Originally published at Green Energy Times.
An Old Paradigm
The electricity most of us use comes from a system that was designed mostly over a hundred years ago. It was built around concepts that benefited customers of that time. It started with baseload power plants with transmission lines carrying the electricity to towns and cities where customers lived.
A baseload power plant is designed for efficiency of scale and operation. In those days, that meant it had to be as big as possible. Since any ability to ramp power output up or down quickly would cost a lot extra, the plants were designed to have constant output. With constant output, a baseload plant had be sized to meet a demand that could be counted on always to be there. This is the base load, the lowest load that the grid would ever have over the course of time.
Since the baseload power plant was designed to cover the lowest load, any amount of electricity that would be in excess of that would have to come from other sources, all of which cost much more to run. They were load-following plants and peaker plants.
Baseload power plants were sited based on cost and access to resources they needed. Typically, they went up on inexpensive land at some distance from the market they served. They had to have access to fuel resources, which often meant that they needed their own docks or rail sidings. Also, they were often placed on bodies of water to take care of their cooling needs, which are great, because only about a third of the heat they produce could be used to generate electricity.
Originally, baseload plants mostly burned coal. When nuclear reactors were brought online, starting in mid-century, they fit right in with what was the current paradigm of the time. The difference was that they produced nuclear waste instead of air pollution and carbon dioxide.
We might note for reference here that when the state of Vermont was looking for a contract to replace electricity it had been getting from the Vermont Yankee (VY) nuclear plant, the owner of VY made an offer that they said the state could not refuse. It was the equivalent of 6.5¢ per kilowatt-hour (kWh). The state immediately found cheaper renewable electricity.
A New Paradigm
By contrast, today the least expensive source of renewable power need not be large. Solar panels operate at the same efficiency whether they be in utility-scale arrays or on a residential roof-top. Significant amounts of electricity can be generated by solitary wind turbines.
Of course there is a statement, “The sun doesn’t always shine and the wind doesn’t always blow,” which happens to fall into a range of unintentionally disingenuous to simply deceptive. The amount of electricity coming from a given solar array is really rather predictable and tends to come best in periods of light winds. And wind turbines do best when the sun is not shining brightest, so they compliment each other. But more to the point, while a single wind turbine can be idled in calm weather, the wind never stops blowing over wider geographical areas.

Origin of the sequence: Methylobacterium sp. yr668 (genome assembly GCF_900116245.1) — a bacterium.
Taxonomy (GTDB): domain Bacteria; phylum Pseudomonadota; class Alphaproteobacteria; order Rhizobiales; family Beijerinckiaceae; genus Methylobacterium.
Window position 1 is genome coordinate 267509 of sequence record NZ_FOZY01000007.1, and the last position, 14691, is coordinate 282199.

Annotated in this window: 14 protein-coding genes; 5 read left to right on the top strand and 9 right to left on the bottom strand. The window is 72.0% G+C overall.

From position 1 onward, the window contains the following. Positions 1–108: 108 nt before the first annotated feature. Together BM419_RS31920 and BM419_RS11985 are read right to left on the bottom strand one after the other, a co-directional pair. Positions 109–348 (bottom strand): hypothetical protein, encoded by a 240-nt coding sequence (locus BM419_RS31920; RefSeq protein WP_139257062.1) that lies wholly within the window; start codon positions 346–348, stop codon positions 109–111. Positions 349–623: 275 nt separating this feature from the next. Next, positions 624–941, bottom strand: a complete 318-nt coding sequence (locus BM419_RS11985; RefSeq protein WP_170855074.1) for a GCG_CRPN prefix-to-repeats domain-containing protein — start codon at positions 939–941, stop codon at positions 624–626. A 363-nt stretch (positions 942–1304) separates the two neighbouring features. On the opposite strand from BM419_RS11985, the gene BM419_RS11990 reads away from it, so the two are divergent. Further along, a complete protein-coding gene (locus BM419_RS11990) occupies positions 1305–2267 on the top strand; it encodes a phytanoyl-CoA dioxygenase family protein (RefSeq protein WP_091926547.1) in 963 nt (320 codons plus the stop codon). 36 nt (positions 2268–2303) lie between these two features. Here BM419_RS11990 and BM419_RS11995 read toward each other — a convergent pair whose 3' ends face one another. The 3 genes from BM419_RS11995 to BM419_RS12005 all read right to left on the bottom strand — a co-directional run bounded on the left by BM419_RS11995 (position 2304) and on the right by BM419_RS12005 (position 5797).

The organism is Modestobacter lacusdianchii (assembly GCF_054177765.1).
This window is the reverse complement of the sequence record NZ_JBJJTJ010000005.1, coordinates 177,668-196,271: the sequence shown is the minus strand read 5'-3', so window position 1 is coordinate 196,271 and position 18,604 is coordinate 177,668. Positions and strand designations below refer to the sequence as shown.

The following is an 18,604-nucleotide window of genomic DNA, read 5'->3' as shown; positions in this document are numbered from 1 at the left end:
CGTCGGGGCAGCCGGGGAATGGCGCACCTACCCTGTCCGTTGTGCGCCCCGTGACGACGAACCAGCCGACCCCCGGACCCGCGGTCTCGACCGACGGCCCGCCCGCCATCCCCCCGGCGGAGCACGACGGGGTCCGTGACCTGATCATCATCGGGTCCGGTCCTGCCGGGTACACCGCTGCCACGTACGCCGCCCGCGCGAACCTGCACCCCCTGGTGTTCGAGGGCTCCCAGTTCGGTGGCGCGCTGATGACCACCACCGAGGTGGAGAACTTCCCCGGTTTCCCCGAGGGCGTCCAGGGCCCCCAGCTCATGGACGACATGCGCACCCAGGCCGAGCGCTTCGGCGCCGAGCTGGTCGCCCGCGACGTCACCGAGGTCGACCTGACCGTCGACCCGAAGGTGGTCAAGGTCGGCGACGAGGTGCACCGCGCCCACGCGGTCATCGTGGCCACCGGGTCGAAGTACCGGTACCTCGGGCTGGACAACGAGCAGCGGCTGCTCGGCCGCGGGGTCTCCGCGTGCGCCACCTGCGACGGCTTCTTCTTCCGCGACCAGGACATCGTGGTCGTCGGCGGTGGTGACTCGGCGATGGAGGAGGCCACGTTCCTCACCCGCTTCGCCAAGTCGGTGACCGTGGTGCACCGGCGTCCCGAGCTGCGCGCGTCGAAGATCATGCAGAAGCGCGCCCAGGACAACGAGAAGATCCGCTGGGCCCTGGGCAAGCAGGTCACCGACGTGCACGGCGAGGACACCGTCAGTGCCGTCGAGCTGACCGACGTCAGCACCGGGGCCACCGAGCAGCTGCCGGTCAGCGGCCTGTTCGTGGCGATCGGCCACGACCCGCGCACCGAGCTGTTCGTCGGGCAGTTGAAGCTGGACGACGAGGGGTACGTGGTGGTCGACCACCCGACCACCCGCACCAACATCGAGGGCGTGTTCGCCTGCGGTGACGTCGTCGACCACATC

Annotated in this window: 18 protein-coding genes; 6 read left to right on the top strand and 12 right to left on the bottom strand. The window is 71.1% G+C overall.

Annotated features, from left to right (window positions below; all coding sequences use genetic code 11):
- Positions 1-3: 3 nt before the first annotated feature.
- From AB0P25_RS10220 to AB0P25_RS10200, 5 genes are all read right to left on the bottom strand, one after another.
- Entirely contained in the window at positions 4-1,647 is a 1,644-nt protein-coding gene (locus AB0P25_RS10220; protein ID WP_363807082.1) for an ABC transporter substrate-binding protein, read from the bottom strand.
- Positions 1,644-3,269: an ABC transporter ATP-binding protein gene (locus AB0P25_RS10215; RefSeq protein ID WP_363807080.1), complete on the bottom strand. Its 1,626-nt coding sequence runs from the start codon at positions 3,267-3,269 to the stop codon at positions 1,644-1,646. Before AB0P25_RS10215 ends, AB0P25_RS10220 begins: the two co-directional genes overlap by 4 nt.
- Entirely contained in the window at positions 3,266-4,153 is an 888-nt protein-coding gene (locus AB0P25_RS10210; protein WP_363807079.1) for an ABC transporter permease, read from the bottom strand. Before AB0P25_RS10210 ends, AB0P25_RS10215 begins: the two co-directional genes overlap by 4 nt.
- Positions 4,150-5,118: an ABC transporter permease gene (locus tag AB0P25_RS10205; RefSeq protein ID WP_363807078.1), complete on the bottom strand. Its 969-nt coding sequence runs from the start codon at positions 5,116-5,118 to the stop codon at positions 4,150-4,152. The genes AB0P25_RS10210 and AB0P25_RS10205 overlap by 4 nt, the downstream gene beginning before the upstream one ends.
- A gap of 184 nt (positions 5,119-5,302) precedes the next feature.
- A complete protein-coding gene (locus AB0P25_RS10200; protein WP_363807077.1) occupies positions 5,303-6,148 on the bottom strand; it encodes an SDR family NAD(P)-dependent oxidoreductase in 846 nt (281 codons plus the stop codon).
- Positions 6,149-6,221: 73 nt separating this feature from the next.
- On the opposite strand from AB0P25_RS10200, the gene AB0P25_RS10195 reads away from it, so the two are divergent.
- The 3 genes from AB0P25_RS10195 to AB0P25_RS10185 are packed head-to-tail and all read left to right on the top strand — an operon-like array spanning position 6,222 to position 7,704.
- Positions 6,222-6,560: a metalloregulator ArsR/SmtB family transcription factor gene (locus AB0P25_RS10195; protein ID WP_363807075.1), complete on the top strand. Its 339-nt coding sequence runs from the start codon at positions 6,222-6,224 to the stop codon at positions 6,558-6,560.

We might ask whether the problem of variable output of wind and solar power is as big as the problem of inability of baseload power to follow loads. The answer to this can be seen in the relative costs of electricity from load following and peaking plants, on the one hand, and batteries, on the other. We could do a detailed analysis of this, but it is really not necessary because the utilities are showing the results of their own analyses.
A number of utilities are replacing plants powered by natural gas, which includes most load-following and peaking plants, with solar arrays and batteries. In one case, Entergy Mississippi is planning to replace older natural gas plants with solar and windpower. In the case of Entergy Arkansas, a combined-cycle (base-load) natural gas plant it had planned will not be built, and the company will build renewable resources instead. (KATV.com)
Comparing Nuclear Power With Solar + Storage
An article in PV Magazine in August compared the cost of two new nuclear reactors with a combination of solar photovoltaics (PVs) and battery storage that would replace them functionally, as dispatchable power sources running full time. The article is titled, “Solar challenging nuclear as potential climate change solution.”
The author, who had some expertise in systems that include solar+storage (S+S), used actual costs for the Vogtle reactors that are being built in Georgia. The two reactors, which have been under construction since 2013, are expected to come online in 2022 and 2023, at a cost of roughly $30 billion, including $3 billion in finance costs. Their capacities will be 1,117 megawatts each.